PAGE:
3 Pillars for Pet Guardian Health This Winter

For some, December is the most exciting month of the year, for others, we can feel like we’re dragging ourselves to the New Year, either way, it’s pretty typical for self-care to high-tail it out of the window.  We’re not talking warm baths and scented candles, we’re talking basic human needs; like mealtimes and movement.

When we’re burning the candle at both ends, are we able to care for our pets as much as we’d like?

Here at My Pet Nutritionist we value pet guardian health alongside their furry counterpart’s, so in a slightly different blog than usual, we thought we’d give you our top tips for human health this winter.


If we listen to the old adage we should rise with the sun and sleep when it’s dark, then we’d spend most of the winter sleeping (geographical location depending of course), but there is some method in this madness.  Sleep is vital for health.

Sleep not only supports immune function but it also plays a key role in optimal mental health.

Poor sleep is regularly linked to depression, anxiety and other mental health challenges.  Sufficient REM sleep facilitates the processing of emotional information, which can be even more important for some people at this time of year.

The other thing to consider at this time of year is that Seasonal Affective Disorder is a subtype of depression which also affects people during reduced daylight hours.  It is closely related to the disruption of internal biological clocks.

Sleeping when it is dark is essential, but in the winter we rely heavily on artificial lights which can knock us out of sync.  It’s important to keep to our typical routine wherever possible.  Chrononutrition is the study of how when we eat influences our health – for example, shift workers eating during nighttime have reduced insulin tolerance compared to those who eat during the day.  Furthermore, rising early, and feeling alert when doing so is linked with better dietary control.  In other words, we are more likely to make good food choices if we rise with the sun, and go to bed with the moon.

Top Tips for Improved Sleep

  • Try grounding – Studies have shown that walking barefoot outside (where safe – think on the grass in the garden) improves both sleep and mood.  It’s a little more difficult in the winter, unless you want cold and muddy feet, but grounding mats may be worth looking into.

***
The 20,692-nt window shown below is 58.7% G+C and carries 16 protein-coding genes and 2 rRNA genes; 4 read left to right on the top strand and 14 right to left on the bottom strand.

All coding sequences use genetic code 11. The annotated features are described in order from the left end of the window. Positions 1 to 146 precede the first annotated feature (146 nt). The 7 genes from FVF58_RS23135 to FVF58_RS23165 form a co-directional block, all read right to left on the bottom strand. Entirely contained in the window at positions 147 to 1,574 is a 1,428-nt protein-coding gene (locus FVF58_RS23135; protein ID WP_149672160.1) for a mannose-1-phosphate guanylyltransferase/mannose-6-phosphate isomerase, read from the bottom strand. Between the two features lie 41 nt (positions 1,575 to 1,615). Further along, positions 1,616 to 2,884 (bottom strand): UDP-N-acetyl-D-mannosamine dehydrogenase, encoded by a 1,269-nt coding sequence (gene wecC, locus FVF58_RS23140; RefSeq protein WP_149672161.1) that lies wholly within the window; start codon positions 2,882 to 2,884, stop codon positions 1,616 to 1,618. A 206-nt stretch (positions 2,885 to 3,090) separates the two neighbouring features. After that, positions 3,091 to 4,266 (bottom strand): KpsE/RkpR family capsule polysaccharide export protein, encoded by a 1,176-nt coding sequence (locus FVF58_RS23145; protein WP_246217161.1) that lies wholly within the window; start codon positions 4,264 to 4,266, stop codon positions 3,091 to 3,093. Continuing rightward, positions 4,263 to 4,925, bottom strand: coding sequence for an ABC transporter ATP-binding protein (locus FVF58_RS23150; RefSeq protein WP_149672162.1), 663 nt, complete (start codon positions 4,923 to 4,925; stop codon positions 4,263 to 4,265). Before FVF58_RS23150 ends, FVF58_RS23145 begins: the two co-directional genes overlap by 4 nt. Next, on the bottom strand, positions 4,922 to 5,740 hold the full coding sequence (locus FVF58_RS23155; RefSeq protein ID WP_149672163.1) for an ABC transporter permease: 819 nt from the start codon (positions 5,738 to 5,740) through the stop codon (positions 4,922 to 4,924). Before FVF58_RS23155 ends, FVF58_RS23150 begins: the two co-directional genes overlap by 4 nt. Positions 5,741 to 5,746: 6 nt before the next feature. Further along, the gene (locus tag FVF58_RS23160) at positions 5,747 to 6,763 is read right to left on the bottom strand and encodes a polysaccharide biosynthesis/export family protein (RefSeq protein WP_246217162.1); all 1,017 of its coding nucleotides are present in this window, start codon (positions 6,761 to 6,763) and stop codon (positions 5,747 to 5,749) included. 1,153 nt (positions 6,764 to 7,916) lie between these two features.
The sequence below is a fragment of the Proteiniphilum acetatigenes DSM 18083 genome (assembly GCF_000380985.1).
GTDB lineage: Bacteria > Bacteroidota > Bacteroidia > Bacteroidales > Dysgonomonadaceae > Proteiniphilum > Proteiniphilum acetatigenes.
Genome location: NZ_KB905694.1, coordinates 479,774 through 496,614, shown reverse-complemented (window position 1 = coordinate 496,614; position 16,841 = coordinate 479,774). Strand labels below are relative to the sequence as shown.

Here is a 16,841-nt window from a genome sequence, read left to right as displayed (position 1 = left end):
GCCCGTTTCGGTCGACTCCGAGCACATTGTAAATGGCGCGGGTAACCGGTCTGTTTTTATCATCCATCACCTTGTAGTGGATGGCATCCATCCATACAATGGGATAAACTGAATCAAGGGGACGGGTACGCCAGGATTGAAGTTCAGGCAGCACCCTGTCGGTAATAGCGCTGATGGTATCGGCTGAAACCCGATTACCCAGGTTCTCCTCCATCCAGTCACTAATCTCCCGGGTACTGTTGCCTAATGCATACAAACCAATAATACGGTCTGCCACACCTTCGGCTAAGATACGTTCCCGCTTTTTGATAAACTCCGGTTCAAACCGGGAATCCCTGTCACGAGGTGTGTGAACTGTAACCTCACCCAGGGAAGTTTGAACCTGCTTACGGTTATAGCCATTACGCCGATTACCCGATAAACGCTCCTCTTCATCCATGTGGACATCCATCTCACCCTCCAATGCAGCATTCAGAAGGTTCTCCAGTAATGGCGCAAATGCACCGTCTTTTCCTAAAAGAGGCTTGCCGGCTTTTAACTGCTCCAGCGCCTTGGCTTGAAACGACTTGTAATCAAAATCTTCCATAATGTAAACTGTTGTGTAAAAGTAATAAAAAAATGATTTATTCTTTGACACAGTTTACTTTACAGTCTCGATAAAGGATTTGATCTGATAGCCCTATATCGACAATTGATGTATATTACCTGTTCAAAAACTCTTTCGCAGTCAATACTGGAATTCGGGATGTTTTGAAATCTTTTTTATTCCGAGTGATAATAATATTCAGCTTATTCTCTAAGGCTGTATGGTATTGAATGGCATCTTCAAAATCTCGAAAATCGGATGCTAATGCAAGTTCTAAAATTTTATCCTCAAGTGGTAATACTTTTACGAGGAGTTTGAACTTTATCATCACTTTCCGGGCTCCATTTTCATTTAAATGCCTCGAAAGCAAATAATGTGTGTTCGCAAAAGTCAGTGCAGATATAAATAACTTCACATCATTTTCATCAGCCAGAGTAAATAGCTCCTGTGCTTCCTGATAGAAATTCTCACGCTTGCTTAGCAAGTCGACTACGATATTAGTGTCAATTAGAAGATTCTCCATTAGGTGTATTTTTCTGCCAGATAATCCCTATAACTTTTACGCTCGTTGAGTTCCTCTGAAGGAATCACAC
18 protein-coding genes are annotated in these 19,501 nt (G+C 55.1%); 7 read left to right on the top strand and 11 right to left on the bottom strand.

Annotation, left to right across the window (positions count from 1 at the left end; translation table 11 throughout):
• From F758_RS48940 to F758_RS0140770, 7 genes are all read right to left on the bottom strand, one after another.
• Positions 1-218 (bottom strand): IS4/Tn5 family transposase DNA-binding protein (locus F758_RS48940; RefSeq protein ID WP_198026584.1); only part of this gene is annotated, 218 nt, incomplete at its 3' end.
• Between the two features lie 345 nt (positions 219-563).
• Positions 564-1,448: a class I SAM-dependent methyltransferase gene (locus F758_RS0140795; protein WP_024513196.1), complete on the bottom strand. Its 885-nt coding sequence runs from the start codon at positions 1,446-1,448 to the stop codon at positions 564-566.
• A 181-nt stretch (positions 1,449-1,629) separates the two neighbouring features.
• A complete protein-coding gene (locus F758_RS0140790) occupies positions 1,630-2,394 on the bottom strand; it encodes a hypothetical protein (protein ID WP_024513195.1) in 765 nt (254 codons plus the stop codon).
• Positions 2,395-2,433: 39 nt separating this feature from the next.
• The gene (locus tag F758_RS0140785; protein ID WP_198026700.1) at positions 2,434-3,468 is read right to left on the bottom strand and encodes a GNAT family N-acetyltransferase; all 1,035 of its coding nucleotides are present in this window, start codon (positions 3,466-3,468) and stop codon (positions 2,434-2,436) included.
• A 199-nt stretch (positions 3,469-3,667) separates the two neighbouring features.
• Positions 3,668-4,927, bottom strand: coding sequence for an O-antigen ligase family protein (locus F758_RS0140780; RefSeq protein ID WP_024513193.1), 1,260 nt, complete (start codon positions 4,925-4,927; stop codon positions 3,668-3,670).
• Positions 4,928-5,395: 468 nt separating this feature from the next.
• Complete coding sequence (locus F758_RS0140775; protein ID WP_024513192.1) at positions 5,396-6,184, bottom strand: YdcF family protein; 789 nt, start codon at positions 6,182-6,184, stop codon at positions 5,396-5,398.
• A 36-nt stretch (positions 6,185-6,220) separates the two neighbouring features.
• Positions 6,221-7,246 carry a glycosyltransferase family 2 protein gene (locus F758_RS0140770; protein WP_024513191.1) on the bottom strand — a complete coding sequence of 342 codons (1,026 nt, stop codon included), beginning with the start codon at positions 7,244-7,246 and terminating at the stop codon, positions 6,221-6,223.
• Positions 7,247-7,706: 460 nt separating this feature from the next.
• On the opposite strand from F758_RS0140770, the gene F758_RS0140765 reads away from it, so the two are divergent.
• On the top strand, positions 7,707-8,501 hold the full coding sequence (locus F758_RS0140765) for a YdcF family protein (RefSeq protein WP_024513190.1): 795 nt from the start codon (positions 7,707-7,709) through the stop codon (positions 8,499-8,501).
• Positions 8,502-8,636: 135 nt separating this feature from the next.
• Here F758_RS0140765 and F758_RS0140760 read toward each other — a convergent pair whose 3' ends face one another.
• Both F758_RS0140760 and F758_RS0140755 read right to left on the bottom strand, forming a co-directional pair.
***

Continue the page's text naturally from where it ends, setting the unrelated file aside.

• Try blue blockers – artificial light suppresses melatonin production and this is the hormone that helps us feel sleepy.  Most of us head to bed with our phones or shortly after watching TV for a couple of hours.  Consider looking at blue blockers for screen time and try to disconnect from technology completely for a couple of hours before bed.  Engaging in that heated discussion on social media just before bed results in your body amping up, not calming down, so be realistic on whether it’s the blue light keeping you awake or what you’re exposing yourself to.
  • Increase oxygen in your bedroom – some of the best “oxygen boosting” plants include: English Ivy, Aloe Vera, Areca Palm, Snake Plant and Peace Lily.
  • Avoid excitotoxins in your diet – you tend to find excitotoxins in processed foods, but they do go by a range of names including: carrageenan, MSG, aspartame, E numbers, BHT and other preservatives.  Just like the name suggests they ramp up activity in your nervous system – which isn’t ideal if you’re trying to settle for the evening.

2)Get Outside!

Being dog owners, we tend to head out in all weathers anyway, but this really is so important for our health.  Not only the cardiovascular benefits of physical exercise, but just simply being outside in nature.

Our species has existed for thousands upon thousands of years – but even the oldest cities have only been around a fraction of that!  What this means is that we largely evolved in nature, and this environment therefore shaped our brains – for want of a better phrase, going back to nature almost takes us back to our roots.

  • Being in nature is seen to improve sleep scores
  • Spending time in green spaces simply makes us happier
  • Mental stress scores significantly reduce when we live in urban areas with increased green spaces
  • Time in nature improves our relationships with others and also cognitive functioning